Traveling to a Wonder of the World or any other highly touristic place for that matter is generally quite expensive. But if your determination to visit is greater than your need for comfort and luxury, you should have no problem with getting the full Machu Picchu experience without blowing your budget.
The most common way to get to Machu Picchu is by train all the way from Cusco or from the smaller, very quaint Ollantaytambo. As you might have guessed though, this is by far the most expensive way to get there. Don’t despair. If like we did, you have a ride of your own you can get to the hydroelectric power plant (the last point accessible by car) without much trouble. Otherwise, you can bus to the town of Santa Teresa, where you can cab or share a van to the hydroelectric plant.
This is where the fun starts. Hopefully, you have a sturdy backpack to pack anything you might need for camping the next two days. You can find grocery stores and restaurants in Aguas Calientes, the village closest to the Machu Picchu archaeological site and accessible only by train or foot, but you’ll want to take your camping and any other gear with you. From the power plant, you will be walking along a path next to the railway for about 10 km. The walk is mostly flat and if it’s still daylight you’ll be able to see Machu Picchu mountain and a hint of the ruins. You’ll be walking along a river and surrounded by the beautiful flora of the area, it’s a great prep for the grand finale.
Before you hit the town of Aguas Calientes, you will see the municipal camping site, which is where you’ll be spending the next couple of nights for USD$5 per person. Don’t let the cheap price deceive you, you’ll have the best view in town: the stunning towering mountains. The site is equipped with bathrooms and some tables, but you’ll have to bring cooking gear or risk your budget by eating out.
From Aguas Calientes there are two ways of reaching the ruins: you can buy a bus pass that is about USD$30 for a fifteen-minute ride, or tough up and climb the stairs used by the Incas years back. The last option, however, is not for the faint-hearted as it is about an hour climb up a flight of steep stairs surrounded by a thick, humid rainforest. You’ll feel proud when you get there, but also sweaty and infinitely more tired than the picture-ready tourists walking around with a selfie stick. You just saved yourself the thirty bucks that a sandwich from the only cafeteria will cost you, so if you value your hard work pack yourself a meal.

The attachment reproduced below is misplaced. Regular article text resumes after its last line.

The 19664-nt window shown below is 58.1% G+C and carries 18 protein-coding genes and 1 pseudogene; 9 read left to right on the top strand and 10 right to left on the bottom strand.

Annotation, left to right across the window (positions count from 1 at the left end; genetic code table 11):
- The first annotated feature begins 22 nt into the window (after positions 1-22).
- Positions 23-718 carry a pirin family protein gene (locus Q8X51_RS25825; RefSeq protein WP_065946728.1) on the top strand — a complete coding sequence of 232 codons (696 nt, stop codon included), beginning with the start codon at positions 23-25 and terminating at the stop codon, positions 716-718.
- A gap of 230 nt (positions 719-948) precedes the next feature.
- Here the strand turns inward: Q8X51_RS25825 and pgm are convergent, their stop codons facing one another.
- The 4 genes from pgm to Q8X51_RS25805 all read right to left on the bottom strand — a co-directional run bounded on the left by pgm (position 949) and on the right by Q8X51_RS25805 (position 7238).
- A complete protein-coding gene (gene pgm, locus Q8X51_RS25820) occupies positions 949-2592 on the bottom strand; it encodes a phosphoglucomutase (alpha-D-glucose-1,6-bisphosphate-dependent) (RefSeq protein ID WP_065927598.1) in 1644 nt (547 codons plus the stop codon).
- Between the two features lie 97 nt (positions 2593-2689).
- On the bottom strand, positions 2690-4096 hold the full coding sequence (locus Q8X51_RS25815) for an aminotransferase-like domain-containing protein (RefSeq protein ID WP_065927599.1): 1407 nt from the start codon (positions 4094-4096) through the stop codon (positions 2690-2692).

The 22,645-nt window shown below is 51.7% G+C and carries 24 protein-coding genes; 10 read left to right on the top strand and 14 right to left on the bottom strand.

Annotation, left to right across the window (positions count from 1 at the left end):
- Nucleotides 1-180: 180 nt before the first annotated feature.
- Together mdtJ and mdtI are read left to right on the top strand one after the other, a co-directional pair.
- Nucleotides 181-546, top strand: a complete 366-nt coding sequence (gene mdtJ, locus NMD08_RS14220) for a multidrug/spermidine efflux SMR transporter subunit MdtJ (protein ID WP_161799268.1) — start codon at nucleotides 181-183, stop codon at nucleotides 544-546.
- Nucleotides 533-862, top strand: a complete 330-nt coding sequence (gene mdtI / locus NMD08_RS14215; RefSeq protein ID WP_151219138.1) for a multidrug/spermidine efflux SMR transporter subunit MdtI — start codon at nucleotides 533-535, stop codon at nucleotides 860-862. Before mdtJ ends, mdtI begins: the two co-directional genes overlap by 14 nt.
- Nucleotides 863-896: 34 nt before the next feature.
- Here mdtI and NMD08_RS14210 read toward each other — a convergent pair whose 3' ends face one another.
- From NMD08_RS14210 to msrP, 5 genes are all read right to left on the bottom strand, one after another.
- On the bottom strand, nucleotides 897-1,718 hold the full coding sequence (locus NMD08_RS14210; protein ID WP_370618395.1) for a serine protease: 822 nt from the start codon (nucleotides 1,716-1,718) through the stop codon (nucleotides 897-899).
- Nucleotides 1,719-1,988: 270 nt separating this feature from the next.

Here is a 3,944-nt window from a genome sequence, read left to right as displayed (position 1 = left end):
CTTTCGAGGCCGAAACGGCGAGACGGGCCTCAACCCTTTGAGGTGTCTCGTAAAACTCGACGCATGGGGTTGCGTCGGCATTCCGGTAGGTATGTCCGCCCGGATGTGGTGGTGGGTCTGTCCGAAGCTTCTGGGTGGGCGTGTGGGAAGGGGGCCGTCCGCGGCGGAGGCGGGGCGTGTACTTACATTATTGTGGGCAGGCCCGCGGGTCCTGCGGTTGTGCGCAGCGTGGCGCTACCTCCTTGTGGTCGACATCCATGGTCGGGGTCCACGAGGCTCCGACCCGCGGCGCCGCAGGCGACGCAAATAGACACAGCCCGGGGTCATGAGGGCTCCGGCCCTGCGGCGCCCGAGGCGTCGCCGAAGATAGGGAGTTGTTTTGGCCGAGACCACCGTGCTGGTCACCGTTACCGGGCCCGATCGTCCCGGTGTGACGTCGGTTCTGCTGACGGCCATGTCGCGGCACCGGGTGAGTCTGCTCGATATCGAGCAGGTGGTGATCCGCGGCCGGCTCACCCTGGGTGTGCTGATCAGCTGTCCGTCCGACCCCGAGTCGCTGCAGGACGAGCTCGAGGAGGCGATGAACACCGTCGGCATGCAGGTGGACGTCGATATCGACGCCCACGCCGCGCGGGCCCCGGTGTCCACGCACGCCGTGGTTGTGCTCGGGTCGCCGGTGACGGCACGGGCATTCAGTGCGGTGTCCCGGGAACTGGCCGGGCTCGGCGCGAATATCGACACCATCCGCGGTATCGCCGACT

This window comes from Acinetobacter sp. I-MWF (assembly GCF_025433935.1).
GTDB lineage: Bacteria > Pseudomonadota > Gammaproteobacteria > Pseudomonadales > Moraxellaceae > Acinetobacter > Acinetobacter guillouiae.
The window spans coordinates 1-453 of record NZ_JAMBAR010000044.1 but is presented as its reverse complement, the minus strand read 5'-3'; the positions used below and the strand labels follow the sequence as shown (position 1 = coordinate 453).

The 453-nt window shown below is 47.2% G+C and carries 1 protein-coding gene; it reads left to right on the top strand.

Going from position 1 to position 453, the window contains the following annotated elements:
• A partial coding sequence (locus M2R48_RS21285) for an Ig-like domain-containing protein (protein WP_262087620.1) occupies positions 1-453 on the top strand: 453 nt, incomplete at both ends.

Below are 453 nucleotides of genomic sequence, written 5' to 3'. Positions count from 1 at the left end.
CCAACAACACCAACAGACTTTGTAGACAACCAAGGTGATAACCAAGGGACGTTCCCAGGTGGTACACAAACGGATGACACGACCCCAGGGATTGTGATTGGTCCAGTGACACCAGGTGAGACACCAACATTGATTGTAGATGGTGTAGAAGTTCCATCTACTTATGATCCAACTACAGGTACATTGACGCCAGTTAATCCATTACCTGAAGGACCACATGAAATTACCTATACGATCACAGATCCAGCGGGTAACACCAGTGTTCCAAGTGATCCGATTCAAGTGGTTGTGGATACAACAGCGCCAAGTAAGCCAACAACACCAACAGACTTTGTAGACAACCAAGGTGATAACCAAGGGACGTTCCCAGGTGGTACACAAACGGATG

I had been hyped about Machu Picchu for months, so I didn’t waste my opportunity to keep climbing all the way to Huayna Picchu, the iconic mountain seen behind the ruins. To do so, you must buy tickets in advance as only 400 visitors are allowed per day. I say ‘only’ because it’s a small number compared to the thousands of visitors that swarm the place each day, and although they only allow 200 at a time that number will feel way too large with respect to the size of the rock where you’ll be standing at the peak. You’ll barely have a place to sit and you’ll want to, considering the fact that you’ve been climbing stairs too small for the size of your feet for the past two hours. But let me tell you: when the clouds over the ruins begin to clear you won’t want to be anywhere else. Being on top of Huayna Picchu will give you a privileged view of the site, as well as the majestic surrounding mountains. If it’s clear enough you’ll even be able to spot your tent pitched on the camping site.
Machu Picchu is a sacred site brimming with energy and history. You’ll be in awe at the ingenuity and tenacity of the Inca civilization and will understand why the ruins remained unknown to the Spaniards during their conquest as well as to the outside world for about 400 years. As was customary in Inca culture, Machu Picchu has temples for their most important deities and the architecture and position of the structures always bare the surrounding nature in mind. Take your time exploring the ruins, meet people, and walk close to guided tours because your tight budget can’t afford you one. Unless you want to hire one, of course, but then you wouldn’t be reading this post. There’s plenty to see and even more stairs to climb, but you’re already here so make it worth it.
Remember the walk down though, and save some energy.
Before hitting the sack, make sure to stroll around Aguas Calientes, a quaint town built on both sides of a river with multiple bridges to get from one side to the other. You’ll find bars, restaurants, hotels and many, many souvenir shops. Get a well-deserved rest as you’ll likely head back down to the hydroelectric plant the next morning. Or spend the whole day in Aguas Calientes, there’s plenty to do.
You made it to Macchu Picchu with under $250 USD, be proud! Oh, and make sure to stop by Ollantaytambo on your way back to Cusco, you’ll likely not want to leave.